Plant Now: Pansies


I truly love pansies. At least, I love the soft pink and deep purple pansies of this world. In pots or in the garden, they provide a modicum or mass of beautiful colour. Plant some up in small pots and hang them on gates and fences for a pretty display.

Sow seeds now for autumn and winter colour. Sow them in trays or pots for planting out when big enough.

Pansy ‘Ultima Purple Lace’, in the forth image from the top, has deep-purple velvety flowers with a fine silver lace edge. It’s a knock-out in the garden, ideal for beds or container growing, and even picking for small posies. Seeds are available from Egmont Seeds.

The second image is from Garten Zauber; the third image is from Jackson Pottery; the bottom image is from here.

Learn all you need to know about herbs


I’m offering my ONLINE HERB WORKSHOP again. And the good thing is, you can do it in your own time. There are no time pressures. No restraints. And you have total access to me throughout the course. You’ll learn:

  • Which herbs are best for stress, anxiety and sleep problems (and which don’t work at all)
  • How to make your own natural herbal beauty products, cleaning products and perfumes.
  • The effect of cooking with herbs – and what vitamins, minerals and antioxidants are lost during cooking.
  • How to grow, propagate, harvest and preserve your own herbs.
  • How to grow herbs for flowers


What people have said about the course:

Hi Jane!

I had to drop a line and tell you how much I love this magazine!  It’s the most beautiful and inspiring read I’ve had for a while! The content is very high standard and the recipes!…can’t wait to try those magnificent cakes! Thanks as well for the first module of the Herb Course – I’m just going through it again and revising now – so well written and referenced – what a great way to start learning – fabulous value!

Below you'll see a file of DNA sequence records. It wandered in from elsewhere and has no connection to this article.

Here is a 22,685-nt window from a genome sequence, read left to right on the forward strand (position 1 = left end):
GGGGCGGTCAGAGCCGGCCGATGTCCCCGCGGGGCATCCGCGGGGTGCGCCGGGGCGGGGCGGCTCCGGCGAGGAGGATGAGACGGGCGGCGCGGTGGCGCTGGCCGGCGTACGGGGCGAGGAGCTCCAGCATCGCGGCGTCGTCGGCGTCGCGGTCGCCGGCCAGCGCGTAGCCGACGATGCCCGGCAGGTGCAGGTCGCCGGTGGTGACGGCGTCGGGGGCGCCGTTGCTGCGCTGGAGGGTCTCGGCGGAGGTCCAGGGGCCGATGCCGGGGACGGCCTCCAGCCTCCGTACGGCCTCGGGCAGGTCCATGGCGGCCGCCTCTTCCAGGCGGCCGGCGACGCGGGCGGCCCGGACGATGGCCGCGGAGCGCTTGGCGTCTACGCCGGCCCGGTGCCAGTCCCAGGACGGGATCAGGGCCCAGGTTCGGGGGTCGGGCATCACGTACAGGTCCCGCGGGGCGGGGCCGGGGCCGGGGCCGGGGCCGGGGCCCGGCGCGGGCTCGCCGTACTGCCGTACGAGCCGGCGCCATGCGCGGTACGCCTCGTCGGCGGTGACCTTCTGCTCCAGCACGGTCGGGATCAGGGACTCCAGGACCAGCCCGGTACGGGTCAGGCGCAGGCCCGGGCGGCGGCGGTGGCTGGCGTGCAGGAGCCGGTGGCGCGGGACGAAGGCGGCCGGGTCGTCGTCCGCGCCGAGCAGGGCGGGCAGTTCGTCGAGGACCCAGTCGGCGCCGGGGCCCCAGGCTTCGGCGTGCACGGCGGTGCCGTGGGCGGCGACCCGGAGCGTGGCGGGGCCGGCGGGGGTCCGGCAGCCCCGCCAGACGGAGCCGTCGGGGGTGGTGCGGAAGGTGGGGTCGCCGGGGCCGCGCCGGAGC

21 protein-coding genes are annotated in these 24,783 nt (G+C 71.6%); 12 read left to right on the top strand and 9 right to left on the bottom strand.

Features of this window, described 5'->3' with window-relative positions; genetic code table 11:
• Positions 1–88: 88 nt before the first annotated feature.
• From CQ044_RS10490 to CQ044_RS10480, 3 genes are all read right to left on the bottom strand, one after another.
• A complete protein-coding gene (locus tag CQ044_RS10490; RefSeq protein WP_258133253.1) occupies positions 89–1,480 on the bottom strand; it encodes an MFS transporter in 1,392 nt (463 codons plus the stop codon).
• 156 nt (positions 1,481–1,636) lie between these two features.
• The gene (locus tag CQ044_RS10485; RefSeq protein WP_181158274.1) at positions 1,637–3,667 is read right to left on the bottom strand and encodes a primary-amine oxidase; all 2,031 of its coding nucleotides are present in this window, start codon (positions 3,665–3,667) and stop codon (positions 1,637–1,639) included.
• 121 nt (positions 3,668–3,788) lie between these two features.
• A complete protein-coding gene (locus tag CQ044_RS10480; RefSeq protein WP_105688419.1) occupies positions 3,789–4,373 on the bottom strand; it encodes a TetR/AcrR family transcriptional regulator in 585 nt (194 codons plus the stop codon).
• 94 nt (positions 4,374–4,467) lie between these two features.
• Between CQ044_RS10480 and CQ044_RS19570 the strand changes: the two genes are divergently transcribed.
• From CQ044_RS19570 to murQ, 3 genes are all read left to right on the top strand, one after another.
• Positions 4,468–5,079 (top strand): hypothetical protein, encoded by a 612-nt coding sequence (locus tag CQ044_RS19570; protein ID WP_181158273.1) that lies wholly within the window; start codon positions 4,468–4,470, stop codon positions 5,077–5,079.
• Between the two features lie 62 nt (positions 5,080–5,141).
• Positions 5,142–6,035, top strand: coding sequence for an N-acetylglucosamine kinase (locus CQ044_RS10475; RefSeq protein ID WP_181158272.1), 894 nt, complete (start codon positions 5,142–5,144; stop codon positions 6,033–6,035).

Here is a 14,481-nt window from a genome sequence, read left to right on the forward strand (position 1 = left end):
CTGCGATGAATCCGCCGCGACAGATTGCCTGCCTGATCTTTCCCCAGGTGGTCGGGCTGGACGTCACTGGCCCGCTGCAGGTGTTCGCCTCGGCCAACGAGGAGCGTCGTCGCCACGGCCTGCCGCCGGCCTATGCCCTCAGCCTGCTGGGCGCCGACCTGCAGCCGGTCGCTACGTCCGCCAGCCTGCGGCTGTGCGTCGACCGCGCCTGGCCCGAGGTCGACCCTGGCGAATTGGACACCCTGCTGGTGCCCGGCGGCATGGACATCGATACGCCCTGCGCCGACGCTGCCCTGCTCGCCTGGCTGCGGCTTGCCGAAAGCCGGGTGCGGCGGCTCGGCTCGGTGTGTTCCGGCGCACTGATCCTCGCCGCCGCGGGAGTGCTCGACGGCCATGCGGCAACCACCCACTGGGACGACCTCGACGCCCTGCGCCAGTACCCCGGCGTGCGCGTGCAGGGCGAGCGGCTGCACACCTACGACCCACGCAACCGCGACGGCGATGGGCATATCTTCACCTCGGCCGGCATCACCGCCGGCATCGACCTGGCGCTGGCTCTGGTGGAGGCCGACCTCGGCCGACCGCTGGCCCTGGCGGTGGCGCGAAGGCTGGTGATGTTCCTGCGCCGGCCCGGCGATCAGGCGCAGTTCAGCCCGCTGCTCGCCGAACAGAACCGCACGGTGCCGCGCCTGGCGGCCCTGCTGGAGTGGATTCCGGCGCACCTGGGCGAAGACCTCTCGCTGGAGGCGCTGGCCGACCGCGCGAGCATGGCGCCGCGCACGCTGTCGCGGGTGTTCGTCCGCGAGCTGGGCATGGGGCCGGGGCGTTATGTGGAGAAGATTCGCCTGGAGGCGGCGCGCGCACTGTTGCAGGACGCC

– Poppy

I thoroughly enjoyed Module 4 and can see I will this one too. Thank you so much for making these available online.
– Bev

Module 6 is brilliant! Very informative and helpful – and the table of 25 Herbs to Propagate is just what I’ve been looking for. I’ve started planning a herb collection so this is so useful in terms of choosing what I’ll be planting. I also never thought of planting cumin or cardamom, but I will now, as I use those spices all the time! Keep up the great work, Jane – and thanks again!
– P

I’m really enjoying the modules. They’re really interesting and easy to read.
– Stef

There are six modules to this course, and one module is sent once a week. But you do not have to complete the module in a week. You can read it any time you like. If you don’t want to read it until next year, that’s fine!



Plant Now: Borage


Borage (Borago officinalis) seeds can still be sown for their small intense blue flowers. Bees go potty for the flowers, so keep it close to plants that need pollinating. Sow seeds directly in the ground, in sun or part shade.

Borage is great for the vase – a star on its own or for setting off the other flowers.

Image from Valdirose blog.

Christmas crown


Merry Christmas, everyone! I hope you have a safe and happy holiday. Best wishes for a happy New Year! A Christmas crown from Walk in Love.

Table wreath


A beautiful table wreath for any occasion, though with its pinecones and berries it makes a gorgeous centrepiece for the Christmas table. From The Real Flower Company.

Online herb workshop


Love herbs? Expand your herbal knowledge. Learn about herbs for culinary, medicinal and cosmetic purposes. 

After I launched my herb lecture series earlier this year, I’ve had numerous folk from around the country and overseas asking for an online herbal workshop.

So… here it is!

Online herb workshop

You’ll learn about:

  • Herbs for stress and sleep (which herbs work and which don’t – read about herbs and sleep here)
  • Herbs for beauty (make your own face and body creams, oils, perfumes, etc)
  • Herbs for common ailments (make salves, tinctures, etc)
  • Herbs for cleaning (make your own natural cleaners)
  • Cooking with herbs (plus make herb mixes, and preserve your herbs)
  • How to grow and propagate your own herbs